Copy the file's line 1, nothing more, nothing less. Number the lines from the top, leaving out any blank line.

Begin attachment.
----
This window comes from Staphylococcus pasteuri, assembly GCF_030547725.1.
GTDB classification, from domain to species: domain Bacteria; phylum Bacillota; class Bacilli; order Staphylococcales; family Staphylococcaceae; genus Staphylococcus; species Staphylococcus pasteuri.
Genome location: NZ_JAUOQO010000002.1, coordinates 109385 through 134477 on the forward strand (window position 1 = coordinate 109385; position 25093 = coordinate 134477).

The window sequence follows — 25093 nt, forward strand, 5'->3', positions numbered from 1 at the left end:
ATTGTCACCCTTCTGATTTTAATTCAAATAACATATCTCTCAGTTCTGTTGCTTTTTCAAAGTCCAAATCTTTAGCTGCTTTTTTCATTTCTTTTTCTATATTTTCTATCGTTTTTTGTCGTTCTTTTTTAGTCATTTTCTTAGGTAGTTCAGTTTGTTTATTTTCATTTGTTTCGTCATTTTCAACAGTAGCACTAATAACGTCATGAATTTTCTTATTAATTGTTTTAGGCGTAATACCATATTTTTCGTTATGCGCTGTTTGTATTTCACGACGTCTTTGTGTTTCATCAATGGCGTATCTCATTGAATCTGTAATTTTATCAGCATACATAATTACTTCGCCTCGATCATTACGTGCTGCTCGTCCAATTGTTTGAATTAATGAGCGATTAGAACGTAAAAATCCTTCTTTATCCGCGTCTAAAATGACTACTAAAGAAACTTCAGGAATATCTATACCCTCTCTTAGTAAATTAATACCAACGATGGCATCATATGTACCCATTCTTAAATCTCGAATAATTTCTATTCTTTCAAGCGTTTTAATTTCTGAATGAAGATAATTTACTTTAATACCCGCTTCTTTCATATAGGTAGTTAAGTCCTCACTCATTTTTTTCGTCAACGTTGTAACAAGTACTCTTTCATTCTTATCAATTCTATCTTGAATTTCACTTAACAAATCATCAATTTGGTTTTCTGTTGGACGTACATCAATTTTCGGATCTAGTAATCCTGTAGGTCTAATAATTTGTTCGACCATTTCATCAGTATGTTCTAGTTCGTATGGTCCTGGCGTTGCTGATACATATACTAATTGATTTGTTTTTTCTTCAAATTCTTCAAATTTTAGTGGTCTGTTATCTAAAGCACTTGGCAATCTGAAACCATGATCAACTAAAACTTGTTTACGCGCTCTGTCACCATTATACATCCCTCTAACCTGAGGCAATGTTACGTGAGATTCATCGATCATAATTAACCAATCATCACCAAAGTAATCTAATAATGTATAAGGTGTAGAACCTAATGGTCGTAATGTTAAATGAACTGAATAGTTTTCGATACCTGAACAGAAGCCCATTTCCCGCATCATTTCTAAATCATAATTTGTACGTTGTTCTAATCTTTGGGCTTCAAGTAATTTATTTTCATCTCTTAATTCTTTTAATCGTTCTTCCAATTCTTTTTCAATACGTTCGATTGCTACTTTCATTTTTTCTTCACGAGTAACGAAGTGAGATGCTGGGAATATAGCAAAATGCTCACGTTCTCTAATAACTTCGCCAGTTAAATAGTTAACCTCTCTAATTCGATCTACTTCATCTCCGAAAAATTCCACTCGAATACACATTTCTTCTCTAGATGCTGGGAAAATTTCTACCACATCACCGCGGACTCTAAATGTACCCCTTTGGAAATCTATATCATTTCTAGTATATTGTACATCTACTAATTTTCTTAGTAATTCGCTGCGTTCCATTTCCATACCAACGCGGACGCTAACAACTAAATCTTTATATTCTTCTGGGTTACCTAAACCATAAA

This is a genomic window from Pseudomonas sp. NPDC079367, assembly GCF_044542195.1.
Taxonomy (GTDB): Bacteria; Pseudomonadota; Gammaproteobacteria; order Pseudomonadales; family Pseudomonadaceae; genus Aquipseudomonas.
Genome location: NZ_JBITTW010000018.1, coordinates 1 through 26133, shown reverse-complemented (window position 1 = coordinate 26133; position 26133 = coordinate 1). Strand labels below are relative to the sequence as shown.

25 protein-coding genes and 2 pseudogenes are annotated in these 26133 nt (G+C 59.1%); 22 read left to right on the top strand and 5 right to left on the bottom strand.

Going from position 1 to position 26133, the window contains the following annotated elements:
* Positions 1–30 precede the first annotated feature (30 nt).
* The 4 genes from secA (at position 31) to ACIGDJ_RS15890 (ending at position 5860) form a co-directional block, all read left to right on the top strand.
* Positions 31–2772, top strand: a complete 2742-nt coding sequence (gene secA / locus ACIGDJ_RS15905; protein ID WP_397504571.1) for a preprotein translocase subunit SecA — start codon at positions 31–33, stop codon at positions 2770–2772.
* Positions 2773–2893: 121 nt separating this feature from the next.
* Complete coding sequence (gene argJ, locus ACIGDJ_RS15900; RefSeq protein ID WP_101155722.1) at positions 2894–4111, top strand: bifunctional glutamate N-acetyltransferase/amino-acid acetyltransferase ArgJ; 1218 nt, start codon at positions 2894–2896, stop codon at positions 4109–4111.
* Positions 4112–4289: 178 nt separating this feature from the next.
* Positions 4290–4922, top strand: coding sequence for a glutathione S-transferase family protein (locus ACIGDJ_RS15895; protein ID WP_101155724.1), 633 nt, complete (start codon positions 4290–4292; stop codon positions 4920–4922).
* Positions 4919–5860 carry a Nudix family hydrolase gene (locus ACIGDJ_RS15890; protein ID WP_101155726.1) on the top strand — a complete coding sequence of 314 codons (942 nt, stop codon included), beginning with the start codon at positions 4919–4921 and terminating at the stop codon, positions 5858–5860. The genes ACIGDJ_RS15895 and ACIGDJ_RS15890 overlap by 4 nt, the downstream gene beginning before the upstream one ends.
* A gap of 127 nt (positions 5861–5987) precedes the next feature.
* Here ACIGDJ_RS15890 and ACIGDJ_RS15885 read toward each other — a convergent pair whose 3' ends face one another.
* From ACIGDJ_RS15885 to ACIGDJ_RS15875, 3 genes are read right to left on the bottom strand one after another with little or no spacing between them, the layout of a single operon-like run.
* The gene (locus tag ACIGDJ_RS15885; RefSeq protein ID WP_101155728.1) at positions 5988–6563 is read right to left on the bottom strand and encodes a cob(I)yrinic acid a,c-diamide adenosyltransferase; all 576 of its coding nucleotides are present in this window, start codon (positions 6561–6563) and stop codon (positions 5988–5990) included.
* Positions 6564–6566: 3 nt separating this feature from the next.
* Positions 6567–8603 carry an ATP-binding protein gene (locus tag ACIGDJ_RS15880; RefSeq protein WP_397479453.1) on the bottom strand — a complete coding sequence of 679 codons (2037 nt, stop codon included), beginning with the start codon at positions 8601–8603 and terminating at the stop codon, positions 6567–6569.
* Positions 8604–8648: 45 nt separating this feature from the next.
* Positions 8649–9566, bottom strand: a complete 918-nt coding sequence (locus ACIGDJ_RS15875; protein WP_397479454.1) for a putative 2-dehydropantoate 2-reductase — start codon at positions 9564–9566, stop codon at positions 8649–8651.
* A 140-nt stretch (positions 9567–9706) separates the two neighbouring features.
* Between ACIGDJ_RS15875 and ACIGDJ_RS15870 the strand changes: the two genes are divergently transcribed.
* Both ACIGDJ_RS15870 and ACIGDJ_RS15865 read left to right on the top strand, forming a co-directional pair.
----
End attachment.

This window comes from Staphylococcus pasteuri, assembly GCF_030547725.1.